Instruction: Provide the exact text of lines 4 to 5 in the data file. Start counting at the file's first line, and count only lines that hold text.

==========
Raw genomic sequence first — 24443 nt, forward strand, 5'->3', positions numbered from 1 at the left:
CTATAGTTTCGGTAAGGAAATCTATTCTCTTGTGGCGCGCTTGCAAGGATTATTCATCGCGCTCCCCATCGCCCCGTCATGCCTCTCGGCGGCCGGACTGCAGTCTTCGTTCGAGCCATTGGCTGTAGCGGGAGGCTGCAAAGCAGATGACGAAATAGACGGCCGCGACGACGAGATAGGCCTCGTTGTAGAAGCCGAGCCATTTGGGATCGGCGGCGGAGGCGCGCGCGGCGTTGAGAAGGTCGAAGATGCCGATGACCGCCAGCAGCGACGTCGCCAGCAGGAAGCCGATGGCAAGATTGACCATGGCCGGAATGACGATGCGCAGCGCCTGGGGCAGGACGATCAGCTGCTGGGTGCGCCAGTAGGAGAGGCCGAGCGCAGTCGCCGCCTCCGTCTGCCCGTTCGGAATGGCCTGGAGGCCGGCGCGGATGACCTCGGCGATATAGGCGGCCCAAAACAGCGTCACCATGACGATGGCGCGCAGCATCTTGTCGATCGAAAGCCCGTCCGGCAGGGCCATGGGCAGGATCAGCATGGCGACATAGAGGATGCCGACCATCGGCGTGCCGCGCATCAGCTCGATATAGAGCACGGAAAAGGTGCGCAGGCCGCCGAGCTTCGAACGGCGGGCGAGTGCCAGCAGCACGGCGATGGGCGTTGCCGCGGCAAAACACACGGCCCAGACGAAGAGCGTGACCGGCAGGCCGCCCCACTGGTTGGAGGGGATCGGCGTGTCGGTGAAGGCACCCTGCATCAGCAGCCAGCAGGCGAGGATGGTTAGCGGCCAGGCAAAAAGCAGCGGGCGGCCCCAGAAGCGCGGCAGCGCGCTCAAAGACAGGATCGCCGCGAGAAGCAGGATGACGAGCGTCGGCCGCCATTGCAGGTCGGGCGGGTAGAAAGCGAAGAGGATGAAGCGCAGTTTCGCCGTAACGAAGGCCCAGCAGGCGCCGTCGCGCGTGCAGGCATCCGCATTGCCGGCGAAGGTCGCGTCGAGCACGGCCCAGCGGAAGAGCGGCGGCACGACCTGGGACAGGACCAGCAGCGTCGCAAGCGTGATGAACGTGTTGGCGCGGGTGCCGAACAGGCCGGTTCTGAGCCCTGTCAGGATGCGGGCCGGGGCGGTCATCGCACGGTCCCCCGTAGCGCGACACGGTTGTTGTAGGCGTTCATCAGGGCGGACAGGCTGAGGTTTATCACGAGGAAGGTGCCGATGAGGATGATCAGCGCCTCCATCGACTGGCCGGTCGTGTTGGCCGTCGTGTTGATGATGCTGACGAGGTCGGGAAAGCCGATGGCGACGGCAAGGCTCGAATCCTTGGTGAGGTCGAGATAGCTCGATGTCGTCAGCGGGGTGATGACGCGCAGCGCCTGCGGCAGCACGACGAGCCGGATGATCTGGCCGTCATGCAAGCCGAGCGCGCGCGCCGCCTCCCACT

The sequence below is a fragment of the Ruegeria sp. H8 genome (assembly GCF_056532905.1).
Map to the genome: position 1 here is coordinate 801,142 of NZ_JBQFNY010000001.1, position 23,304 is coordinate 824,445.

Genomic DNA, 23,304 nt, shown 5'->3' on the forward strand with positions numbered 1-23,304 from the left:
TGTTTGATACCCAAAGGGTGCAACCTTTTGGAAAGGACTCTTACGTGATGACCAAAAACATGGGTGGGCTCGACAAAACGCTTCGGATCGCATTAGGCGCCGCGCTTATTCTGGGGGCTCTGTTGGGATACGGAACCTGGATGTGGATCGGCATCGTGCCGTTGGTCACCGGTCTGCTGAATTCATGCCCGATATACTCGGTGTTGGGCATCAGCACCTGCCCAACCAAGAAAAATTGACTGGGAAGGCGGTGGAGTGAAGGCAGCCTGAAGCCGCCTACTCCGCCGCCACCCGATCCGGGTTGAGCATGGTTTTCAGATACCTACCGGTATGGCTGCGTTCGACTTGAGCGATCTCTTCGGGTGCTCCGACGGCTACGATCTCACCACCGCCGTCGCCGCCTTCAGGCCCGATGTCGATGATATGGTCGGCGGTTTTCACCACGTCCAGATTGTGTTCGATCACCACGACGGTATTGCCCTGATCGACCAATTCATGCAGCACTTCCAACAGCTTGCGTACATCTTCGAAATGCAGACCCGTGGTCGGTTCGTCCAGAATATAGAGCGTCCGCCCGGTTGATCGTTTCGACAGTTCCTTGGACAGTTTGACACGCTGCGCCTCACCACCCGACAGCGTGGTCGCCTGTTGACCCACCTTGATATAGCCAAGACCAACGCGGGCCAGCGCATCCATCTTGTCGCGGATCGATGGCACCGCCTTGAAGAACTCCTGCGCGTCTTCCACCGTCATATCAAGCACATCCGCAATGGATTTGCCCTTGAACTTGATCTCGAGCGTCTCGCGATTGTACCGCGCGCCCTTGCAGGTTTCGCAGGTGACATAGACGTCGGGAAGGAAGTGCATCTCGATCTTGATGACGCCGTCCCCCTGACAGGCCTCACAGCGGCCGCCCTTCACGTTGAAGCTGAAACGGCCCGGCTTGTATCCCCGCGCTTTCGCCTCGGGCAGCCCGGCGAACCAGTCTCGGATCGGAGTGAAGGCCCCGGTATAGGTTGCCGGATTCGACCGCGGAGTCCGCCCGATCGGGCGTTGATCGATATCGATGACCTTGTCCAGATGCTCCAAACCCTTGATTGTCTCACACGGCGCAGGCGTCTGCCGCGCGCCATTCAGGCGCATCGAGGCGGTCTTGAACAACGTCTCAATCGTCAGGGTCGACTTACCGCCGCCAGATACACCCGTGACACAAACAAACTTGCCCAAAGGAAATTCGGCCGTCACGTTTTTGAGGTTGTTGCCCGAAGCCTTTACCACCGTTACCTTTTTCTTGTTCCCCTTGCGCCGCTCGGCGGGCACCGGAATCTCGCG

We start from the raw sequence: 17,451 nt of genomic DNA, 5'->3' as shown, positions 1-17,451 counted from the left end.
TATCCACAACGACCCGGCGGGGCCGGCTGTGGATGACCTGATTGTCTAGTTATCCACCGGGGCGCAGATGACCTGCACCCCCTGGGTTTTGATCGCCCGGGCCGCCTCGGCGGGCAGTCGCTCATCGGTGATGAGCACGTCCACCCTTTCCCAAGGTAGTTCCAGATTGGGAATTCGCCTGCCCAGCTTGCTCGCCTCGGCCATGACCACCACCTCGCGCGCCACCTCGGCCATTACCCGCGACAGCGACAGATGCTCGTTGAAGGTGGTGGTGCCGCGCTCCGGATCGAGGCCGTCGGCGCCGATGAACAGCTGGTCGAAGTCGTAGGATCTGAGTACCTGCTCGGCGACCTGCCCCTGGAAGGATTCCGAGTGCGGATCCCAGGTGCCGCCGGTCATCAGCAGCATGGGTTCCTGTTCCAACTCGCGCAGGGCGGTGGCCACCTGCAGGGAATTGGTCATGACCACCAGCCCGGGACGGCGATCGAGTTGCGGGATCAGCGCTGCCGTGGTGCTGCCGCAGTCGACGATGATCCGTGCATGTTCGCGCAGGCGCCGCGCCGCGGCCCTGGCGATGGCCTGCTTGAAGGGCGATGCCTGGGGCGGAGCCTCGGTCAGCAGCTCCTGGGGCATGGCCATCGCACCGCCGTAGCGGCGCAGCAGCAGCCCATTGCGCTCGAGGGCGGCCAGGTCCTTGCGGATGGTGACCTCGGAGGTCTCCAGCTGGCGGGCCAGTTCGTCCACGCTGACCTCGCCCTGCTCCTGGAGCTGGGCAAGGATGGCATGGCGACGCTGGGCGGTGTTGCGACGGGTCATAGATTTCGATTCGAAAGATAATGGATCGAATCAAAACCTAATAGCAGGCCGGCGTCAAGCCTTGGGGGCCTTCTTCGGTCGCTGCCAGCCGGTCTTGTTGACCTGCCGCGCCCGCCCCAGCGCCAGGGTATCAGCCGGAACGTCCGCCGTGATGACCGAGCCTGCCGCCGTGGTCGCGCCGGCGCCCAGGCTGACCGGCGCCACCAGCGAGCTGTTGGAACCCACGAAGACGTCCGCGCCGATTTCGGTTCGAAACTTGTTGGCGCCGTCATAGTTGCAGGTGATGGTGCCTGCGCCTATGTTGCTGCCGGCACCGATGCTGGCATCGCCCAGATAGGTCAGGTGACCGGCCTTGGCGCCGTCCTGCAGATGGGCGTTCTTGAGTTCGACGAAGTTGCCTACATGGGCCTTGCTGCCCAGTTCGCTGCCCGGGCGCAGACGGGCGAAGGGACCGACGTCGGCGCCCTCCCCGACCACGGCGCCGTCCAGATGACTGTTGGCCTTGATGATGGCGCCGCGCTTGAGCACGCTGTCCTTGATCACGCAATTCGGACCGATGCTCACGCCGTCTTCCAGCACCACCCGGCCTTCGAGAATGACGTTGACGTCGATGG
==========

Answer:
Map to the genome: position 1 here is coordinate 801,142 of NZ_JBQFNY010000001.1, position 23,304 is coordinate 824,445.

Genomic DNA, 23,304 nt, shown 5'->3' on the forward strand with positions numbered 1-23,304 from the left: